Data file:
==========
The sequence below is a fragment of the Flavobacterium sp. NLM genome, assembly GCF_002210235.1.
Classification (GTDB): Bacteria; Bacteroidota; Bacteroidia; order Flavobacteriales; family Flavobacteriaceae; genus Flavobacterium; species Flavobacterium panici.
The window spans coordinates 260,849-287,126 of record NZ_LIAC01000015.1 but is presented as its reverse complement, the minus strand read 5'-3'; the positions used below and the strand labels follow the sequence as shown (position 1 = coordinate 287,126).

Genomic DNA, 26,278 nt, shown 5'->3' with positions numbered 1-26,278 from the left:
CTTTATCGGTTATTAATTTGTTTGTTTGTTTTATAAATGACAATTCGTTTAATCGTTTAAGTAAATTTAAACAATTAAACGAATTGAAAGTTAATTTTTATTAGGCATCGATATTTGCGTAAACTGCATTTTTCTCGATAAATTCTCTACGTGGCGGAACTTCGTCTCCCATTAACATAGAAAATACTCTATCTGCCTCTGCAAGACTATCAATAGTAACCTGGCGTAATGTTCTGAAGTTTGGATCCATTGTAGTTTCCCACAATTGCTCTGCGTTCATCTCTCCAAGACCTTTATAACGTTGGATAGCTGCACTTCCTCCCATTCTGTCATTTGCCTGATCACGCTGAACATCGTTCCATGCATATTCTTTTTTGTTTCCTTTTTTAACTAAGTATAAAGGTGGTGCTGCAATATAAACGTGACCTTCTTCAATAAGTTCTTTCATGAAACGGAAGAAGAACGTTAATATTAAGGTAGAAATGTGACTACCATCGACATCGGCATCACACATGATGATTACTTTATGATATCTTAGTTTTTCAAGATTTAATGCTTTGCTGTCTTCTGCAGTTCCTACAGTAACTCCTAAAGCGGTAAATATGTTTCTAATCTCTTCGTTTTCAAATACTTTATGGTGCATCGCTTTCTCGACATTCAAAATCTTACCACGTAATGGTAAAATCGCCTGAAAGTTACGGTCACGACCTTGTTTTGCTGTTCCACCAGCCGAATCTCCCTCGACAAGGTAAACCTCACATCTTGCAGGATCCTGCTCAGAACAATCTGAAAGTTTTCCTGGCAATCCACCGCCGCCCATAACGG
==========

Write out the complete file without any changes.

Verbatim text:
The sequence below is a fragment of the Flavobacterium sp. NLM genome, assembly GCF_002210235.1.
Classification (GTDB): Bacteria; Bacteroidota; Bacteroidia; order Flavobacteriales; family Flavobacteriaceae; genus Flavobacterium; species Flavobacterium panici.
The window spans coordinates 260,849-287,126 of record NZ_LIAC01000015.1 but is presented as its reverse complement, the minus strand read 5'-3'; the positions used below and the strand labels follow the sequence as shown (position 1 = coordinate 287,126).

Genomic DNA, 26,278 nt, shown 5'->3' with positions numbered 1-26,278 from the left:
CTTTATCGGTTATTAATTTGTTTGTTTGTTTTATAAATGACAATTCGTTTAATCGTTTAAGTAAATTTAAACAATTAAACGAATTGAAAGTTAATTTTTATTAGGCATCGATATTTGCGTAAACTGCATTTTTCTCGATAAATTCTCTACGTGGCGGAACTTCGTCTCCCATTAACATAGAAAATACTCTATCTGCCTCTGCAAGACTATCAATAGTAACCTGGCGTAATGTTCTGAAGTTTGGATCCATTGTAGTTTCCCACAATTGCTCTGCGTTCATCTCTCCAAGACCTTTATAACGTTGGATAGCTGCACTTCCTCCCATTCTGTCATTTGCCTGATCACGCTGAACATCGTTCCATGCATATTCTTTTTTGTTTCCTTTTTTAACTAAGTATAAAGGTGGTGCTGCAATATAAACGTGACCTTCTTCAATAAGTTCTTTCATGAAACGGAAGAAGAACGTTAATATTAAGGTAGAAATGTGACTACCATCGACATCGGCATCACACATGATGATTACTTTATGATATCTTAGTTTTTCAAGATTTAATGCTTTGCTGTCTTCTGCAGTTCCTACAGTAACTCCTAAAGCGGTAAATATGTTTCTAATCTCTTCGTTTTCAAATACTTTATGGTGCATCGCTTTCTCGACATTCAAAATCTTACCACGTAATGGTAAAATCGCCTGAAAGTTACGGTCACGACCTTGTTTTGCTGTTCCACCAGCCGAATCTCCCTCGACAAGGTAAACCTCACATCTTGCAGGATCCTGCTCAGAACAATCTGAAAGTTTTCCTGGCAATCCACCGCCGCCCATAACGG